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17 Oct 2002 : Column 484continued
Mrs. Louise Ellman (Liverpool, Riverside): Will the Secretary of State explain a little more about how his proposals will deal with private landlords who exploit the current system by not maintaining their properties, which, in effect, encourages antisocial behaviour and, as a result, accelerates neighbourhood decline?
Mr. Smith: I share my hon. Friend's commitment to tackling not only rogue landlords but the wider syndrome of degeneration, especially in some of our urban neighbourhoods. As I said, I believe that these proposals make a contribution to tackling those problems because they put more power in the hands of tenants and less in the hands of the bad landlords. They will make the situation clearer for tenants and landlords than it is at present. At the moment, when a tenant is deciding which property to live in, they are effectively shopping in the dark without knowing how much money they have in their purse. Under these proposals, they will know how much money they will be taking to get the best deal. It is right that we should extend to them the opportunity to express a choice in these situations. Of course, there is a much wider agenda here, and, as I said in my statement, the Office of the Deputy Prime Minister is consulting on wider measures to tackle antisocial landlords. We look forward to those measures being introduced as soon as parliamentary time allows.
Mr. Gary Streeter (South-West Devon): I welcome the broad thrust of the Secretary of State's proposals and I look forward to reading the detail of the consultation paper. I especially welcome his desire to crack down on both rogue landlords and neighbours from hell. He will understand the healthy scepticism on Conservative Benches about the claim that the Government will introduce fewer bureaucratic measures than their predecessors. If they can achieve that, we would warmly welcome it and wish them well.
In my experience, many software systems that local authorities use to oversee the housing benefit system often break down and fail to deliver. Will the Secretary of State give guidance and advice to local authorities on the computer systems that they should use to ensure that they deliver the right result and that tenants can interact with them quickly and carefully?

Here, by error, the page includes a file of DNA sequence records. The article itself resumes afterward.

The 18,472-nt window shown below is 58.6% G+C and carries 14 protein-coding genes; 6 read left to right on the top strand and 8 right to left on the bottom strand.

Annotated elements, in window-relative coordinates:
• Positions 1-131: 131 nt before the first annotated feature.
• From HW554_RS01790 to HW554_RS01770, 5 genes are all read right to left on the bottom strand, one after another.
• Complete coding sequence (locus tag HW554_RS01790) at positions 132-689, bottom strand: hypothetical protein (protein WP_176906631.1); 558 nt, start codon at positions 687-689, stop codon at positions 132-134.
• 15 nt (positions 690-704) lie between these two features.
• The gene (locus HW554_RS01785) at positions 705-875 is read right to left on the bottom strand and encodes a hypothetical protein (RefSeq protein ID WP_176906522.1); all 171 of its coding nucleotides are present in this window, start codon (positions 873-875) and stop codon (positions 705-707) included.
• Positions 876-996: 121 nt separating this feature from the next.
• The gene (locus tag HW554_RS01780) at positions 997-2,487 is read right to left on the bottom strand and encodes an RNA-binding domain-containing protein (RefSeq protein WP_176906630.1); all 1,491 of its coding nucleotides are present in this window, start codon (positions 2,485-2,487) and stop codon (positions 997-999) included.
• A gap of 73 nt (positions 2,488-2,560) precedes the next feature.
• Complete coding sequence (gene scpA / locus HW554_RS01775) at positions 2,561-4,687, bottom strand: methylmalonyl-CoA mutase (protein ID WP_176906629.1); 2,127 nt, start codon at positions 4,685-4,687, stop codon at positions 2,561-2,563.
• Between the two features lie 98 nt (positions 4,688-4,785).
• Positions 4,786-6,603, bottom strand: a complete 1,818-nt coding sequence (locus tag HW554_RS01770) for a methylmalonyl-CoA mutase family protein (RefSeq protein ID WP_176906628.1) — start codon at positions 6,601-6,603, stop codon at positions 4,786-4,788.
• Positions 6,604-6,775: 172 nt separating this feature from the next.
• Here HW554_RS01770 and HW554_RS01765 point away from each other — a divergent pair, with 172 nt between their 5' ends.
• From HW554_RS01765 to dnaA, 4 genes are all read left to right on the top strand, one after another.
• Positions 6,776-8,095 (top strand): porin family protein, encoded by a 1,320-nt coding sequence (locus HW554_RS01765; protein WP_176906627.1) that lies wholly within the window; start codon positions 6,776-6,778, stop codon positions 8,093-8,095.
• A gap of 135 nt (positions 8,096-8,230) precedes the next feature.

Mr. Harry Barnes (North-East Derbyshire): My right hon. Friend referred to overcoming the complexity of claiming housing benefit under the current arrangements. Perhaps he could expand on the way in which the new measures would achieve that. Does not Jobcentre Plus operate as a method of assisting claimants by drawing people together who are seeking both benefits and employment? Will it assist matters to close jobcentres such as that in Eckington in my constituency? My right hon. Friend saved it in the past and may consider the position again. How will people in those circumstances find it easier to gain access to the provisions that we are considering?
Mr. Smith: As I said, the simpler system will be more user friendly and make it easier for people to claim their entitlements. The wider proposals to which I referred involve replacing approximately four forms that people must currently complete with one form. We will enable and encourage making claims by telephone. Jobcentre Plus will be able to handle those claims. As the scheme is rolled out across the country, it will become a genuine one-stop service for those who are seeking work as well as benefits.
Mr. Archy Kirkwood (Roxburgh and Berwickshire): The development is welcome from the point of view of the Social Security Committee, as it was. The hurdle of housing benefit prevented people from getting off benefit and into work, and it was one of the biggest items of unfinished business since the Government were elected in 1997. This morning's announcement constitutes a significant step forward, which I welcome.